Volume XXVI, Number 2
In This Issue
There is hardly a McDonald’s in Christendom that lacks a group of elderly sages who gather every morning for senior coffee and a reprise of recent developments. You can try one of the stores just off Schwedenplatz in Vienna or hit the one in Uppsala on Fyrisparkvägen. There’ll be a table of regulars there almost any morning. In parts of New York City they’ll be speaking Spanish, and on Mercer Island, east of Seattle, they’ll nervously be looking at the calories listed beside all the menu items, posted by local ordinance. Whatever the language or the calories, the Golden Arches are world-wide.
An observation about teaching that I have heard several times is that you don’t know what you truly believe about a subject until you have to teach it. When we are in the role of a student listening to a lecture, we may listen or fall asleep, nod and look studious, agree or disagree, and then leave to learn another day.
I must add a simple witness as to what has motivated the essays and hymns and their publication in “Singing the Story.” It has been my passion to preserve the music of our movement as Covenanters and Pietists. There will be those who see the music as irrelevant to our times. I believe, however, that there will be plenty in the next generation, if not this one, who will find in this music a treasure worth preserving and singing!
I found myself completely caught off guard when I learned of a human tragedy that is larger in scale than the slave trade. This is a slavery in which children are daily bought, sold and sexually exploited. More specifically, I have become concerned with a smaller subset of this trade, which is called domestic minor sex trafficking. It’s the seedy underbelly of the sex trade that few speak of or really know about, but which exists throughout our communities, large and small.
While walking in an outdoor mall the other day, I spied an old gentleman sitting alongside a young lady on a bench by a fountain. He wore a blue jacket, a lettered T-shirt, and cap, each distinctly marked in maize-colored letters. As I came closer, the word “MICHIGAN” stood out clearly on items of his dress.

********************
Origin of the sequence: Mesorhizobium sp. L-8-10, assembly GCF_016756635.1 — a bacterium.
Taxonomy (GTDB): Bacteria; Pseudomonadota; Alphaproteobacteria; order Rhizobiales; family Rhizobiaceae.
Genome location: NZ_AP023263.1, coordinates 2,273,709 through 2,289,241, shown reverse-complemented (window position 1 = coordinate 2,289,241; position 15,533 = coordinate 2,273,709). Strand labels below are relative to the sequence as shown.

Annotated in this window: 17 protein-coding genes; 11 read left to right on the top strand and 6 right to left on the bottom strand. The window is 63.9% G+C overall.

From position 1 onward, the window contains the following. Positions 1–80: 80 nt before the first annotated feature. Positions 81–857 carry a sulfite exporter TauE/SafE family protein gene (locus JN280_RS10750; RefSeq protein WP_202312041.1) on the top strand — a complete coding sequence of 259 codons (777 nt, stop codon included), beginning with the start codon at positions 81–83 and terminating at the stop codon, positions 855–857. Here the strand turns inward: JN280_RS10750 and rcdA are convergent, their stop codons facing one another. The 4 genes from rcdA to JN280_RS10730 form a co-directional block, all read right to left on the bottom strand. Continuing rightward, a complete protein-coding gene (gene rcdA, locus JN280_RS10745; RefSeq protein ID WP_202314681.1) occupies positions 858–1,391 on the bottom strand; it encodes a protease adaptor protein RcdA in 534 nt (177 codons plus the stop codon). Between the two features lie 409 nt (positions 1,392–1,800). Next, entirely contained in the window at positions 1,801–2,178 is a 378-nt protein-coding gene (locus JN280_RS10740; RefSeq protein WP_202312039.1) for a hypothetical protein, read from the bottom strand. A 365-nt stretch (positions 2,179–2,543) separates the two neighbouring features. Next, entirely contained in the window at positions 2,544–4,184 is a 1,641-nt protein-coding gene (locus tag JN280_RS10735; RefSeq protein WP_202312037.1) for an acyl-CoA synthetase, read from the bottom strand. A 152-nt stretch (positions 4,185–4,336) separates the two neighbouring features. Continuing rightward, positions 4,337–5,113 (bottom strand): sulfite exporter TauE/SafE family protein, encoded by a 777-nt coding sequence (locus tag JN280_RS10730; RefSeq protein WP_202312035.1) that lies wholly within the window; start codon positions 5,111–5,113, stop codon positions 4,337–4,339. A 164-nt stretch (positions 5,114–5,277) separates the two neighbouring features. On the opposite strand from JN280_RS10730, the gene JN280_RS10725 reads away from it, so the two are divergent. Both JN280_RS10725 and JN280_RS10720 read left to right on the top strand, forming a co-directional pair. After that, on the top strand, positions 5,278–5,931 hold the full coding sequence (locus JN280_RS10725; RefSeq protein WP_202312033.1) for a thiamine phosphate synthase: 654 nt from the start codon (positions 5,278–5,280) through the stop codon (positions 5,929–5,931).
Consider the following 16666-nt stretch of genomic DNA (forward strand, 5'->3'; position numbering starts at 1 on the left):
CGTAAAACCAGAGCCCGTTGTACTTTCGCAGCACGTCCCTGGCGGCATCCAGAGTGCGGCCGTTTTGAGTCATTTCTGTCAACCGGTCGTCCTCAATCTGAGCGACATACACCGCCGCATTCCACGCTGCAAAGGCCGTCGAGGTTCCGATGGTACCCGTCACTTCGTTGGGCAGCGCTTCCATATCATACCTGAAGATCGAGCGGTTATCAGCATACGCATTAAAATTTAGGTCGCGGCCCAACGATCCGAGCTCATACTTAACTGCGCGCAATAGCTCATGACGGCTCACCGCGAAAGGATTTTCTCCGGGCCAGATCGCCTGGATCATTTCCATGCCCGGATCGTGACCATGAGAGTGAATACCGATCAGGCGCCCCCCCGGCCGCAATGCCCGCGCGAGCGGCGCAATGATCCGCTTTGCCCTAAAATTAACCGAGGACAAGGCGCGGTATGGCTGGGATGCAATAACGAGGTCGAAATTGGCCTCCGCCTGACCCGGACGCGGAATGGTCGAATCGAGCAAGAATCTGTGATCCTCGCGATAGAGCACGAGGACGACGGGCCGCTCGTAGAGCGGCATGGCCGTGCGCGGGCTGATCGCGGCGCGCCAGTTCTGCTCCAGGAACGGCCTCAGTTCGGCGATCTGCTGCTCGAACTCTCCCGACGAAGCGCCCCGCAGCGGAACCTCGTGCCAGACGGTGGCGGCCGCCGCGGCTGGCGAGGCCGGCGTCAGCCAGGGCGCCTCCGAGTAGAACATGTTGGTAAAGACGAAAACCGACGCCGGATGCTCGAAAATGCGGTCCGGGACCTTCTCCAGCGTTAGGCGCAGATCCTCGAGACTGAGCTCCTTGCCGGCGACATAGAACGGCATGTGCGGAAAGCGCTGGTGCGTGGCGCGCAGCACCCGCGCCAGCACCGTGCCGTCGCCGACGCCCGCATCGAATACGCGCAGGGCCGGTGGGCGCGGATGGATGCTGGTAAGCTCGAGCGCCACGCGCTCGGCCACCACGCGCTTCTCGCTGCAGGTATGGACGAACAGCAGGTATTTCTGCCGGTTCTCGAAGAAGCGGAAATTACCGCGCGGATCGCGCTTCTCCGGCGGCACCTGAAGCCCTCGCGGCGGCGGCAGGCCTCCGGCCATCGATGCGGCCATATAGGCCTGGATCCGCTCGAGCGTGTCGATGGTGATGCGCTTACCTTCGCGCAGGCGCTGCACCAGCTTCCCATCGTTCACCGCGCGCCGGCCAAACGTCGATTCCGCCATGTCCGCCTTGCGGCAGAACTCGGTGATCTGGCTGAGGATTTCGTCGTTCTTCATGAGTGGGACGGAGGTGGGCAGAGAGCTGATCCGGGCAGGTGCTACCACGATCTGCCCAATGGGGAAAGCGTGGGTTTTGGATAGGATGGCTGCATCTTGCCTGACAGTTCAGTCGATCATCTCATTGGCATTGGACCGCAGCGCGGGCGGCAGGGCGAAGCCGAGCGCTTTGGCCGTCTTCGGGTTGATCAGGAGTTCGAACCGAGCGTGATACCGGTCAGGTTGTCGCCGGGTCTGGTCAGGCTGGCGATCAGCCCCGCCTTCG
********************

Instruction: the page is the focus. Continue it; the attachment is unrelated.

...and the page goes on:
One of our nation’s literary treasures is the farmer, poet, essayist, and novelist Wendell Berry. Every other year at North Park Seminary, Dr. Brent Laytham and I teach a course on Berry. It has become one of the school’s most popular electives, drawing some of our brightest students as well as students from other Chicago seminaries. The attraction is not so much our inspired teaching, but Berry himself.
Søren Kierkegaard made a habit of keeping others at arm’s length. By the time he died he had generated critics and even some enemies in the Church of Denmark, humiliated himself in a newspaper feud, distanced himself from family members and broke off a promising engagement to the lovely Regine Olsen.
There were many questions going through my mind as I prepared for my pilgrimage to Iona, a very small island on the west coast of Scotland, Aug. 12-25, 2010.
Having been blessed by the friendship of a man who was forty-five years old when I was born – closer in age to my grandparents than my parents – teaches me all I need to know about the importance of belonging to a multi-generational church.
Have you done your assignment? I asked you to ask yourself “How did I manage to make it this far?” and “What’s working?” Did you note what is working in your life as you function interpersonally? Did you spend some time reflecting on how it is that you have managed to make it this far?
Jesus was a practical person. I suspect he had some principles.
Has language become too familiar? Too anesthetizing? Too comforting? Do we soften the meaning of words by making them sound less offensive?
North Park University's capital campaign; Covenant Point's Chuck Frasier Memorial Campaign
Oskar Bryce Nelson; Henrik Luke Swanson
In its initial year of publication in 1842, Pietisten presented a two-part article series as an explanation for the founding of the journal, titled “Pietism” and “A Pietist.” Part two is translated here from the Swedish.
Find out the story behind the current merger of three Swedish denominations (Covenant, Baptist and Methodist churches). Reprinted from the October issue of The Covenant Companion.
On March 30, 2011, it was exactly 100 years since the well-known songwriter Nils Frykman left our world. He has written over 300 songs, of which a goodly number are found in our hymnal and even now are sung in our various churches. They are immortal songs where the theme is joy in the Christian faith.
Phil Johnson introduces the project to digitize all the back issues of Pietisten.